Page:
My 6-year-old daughter is crying. The reason for her heartfelt sobs? It’s time to go home and she has to say goodbye to a crocodile — a creature she lovingly drew with crayons before it was brought to life in a digital sea of animated maritime creatures.
Surreal as it sounds, the creation of digital crocodiles is a pretty typical activity in the world of teamLab — or more precisely, inside teamLab’s new museum showcasing the work of the so-called “ultra-technologist” art collective.
The new space, which recently opened its doors in the Odaiba district of Tokyo and is the first permanent museum to be devoted exclusively to teamLab’s work, is as cavernous as its name is a mouthful: Mori Building Digital Art Museum: teamLab Borderless. It spans 10,000 square meters of a two-level former games arcade, with a string of innovative digital artworks loosely divided into five areas, all masterminded by a complex network of 520 computers and 470 projectors.
It’s a visual feast that is as fantastical as it is interactive — visitors can stand beneath sparkling waterfalls, scatter petals in lush flower forests, walk alongside lions, get lost in rainbow-hued crystal mazes and wander through rice fields. But there is one particular area that is nirvana for kids in particular: the teamLab Athletics Forest and Future Park, a stimulating space spanning most of the second floor, which is packed with activities and 3-D artworks targeted at children.
Parents who may be a little worried about the amount of time kids already spend with digital entertainment will be reassured that each of the artworks — from trampolining among digital planets to building mini-cities — were scientifically researched to not just entertain, but also promote the growth of the hippocampus area of children’s brains.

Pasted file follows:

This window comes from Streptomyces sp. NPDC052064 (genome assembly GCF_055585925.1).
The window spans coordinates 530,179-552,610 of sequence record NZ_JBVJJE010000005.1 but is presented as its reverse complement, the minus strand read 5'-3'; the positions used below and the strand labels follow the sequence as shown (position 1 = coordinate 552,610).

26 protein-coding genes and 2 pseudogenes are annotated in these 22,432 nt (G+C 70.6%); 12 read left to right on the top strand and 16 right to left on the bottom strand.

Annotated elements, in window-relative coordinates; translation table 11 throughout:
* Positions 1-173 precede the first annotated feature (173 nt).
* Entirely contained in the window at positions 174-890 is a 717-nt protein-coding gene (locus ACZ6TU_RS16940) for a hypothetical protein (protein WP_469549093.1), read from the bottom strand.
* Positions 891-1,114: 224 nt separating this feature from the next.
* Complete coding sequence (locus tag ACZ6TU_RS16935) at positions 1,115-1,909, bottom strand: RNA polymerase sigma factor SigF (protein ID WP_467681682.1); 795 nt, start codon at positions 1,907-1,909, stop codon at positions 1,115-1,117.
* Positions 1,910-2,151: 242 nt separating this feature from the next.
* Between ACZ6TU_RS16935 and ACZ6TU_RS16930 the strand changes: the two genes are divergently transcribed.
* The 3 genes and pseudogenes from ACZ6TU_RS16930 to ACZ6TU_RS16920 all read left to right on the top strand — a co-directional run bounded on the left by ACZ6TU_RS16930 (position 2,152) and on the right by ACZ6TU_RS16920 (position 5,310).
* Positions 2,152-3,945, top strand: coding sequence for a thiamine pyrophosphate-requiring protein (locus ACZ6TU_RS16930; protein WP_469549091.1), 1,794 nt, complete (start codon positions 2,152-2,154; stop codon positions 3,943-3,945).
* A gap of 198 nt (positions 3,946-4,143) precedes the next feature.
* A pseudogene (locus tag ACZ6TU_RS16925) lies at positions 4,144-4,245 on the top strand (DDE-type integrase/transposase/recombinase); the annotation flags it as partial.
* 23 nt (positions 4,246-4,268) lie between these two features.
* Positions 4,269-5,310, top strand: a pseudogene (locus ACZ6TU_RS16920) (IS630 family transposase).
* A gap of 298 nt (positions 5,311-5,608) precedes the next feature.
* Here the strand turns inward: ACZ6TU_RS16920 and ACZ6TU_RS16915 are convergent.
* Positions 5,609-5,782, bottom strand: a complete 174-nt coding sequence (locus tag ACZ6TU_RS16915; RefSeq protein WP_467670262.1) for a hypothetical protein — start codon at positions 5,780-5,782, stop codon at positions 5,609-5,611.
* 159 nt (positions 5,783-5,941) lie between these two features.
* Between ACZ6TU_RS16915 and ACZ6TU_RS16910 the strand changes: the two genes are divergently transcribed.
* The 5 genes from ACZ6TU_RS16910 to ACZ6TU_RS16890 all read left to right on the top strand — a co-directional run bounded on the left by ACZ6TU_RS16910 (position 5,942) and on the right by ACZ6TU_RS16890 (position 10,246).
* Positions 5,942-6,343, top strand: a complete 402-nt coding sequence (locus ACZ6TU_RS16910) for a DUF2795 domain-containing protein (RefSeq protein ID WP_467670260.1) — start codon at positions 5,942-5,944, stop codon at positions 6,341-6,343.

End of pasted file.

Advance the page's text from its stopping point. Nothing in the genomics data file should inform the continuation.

“In modern society, students are anchored to their school desks,” says Mayumi Purro, a spokesperson for Mori Building. “They are trained to perceive ‘intelligence’ as the ability to process exceedingly limited information, such as numbers and words. We obtain most of our information from books, newspapers, TV, the internet or smartphones. But we need high-dimensional learning experiences to develop essential real-world abilities, such as socialization, leadership and communication skills.”
Purro goes on to explain: “It is important to provide children with such learning environments filled with art to help them become aware of themselves through the art and learn to perceive the world with their bodies. We hope that this museum will help children develop greater creativity and become people who can shape the future through their own abilities.”
I put this to the test with my two children, aged 6 and 4 — and they were transfixed from the moment the dark corridor at the entrance suddenly transformed into a burst of techno-colors.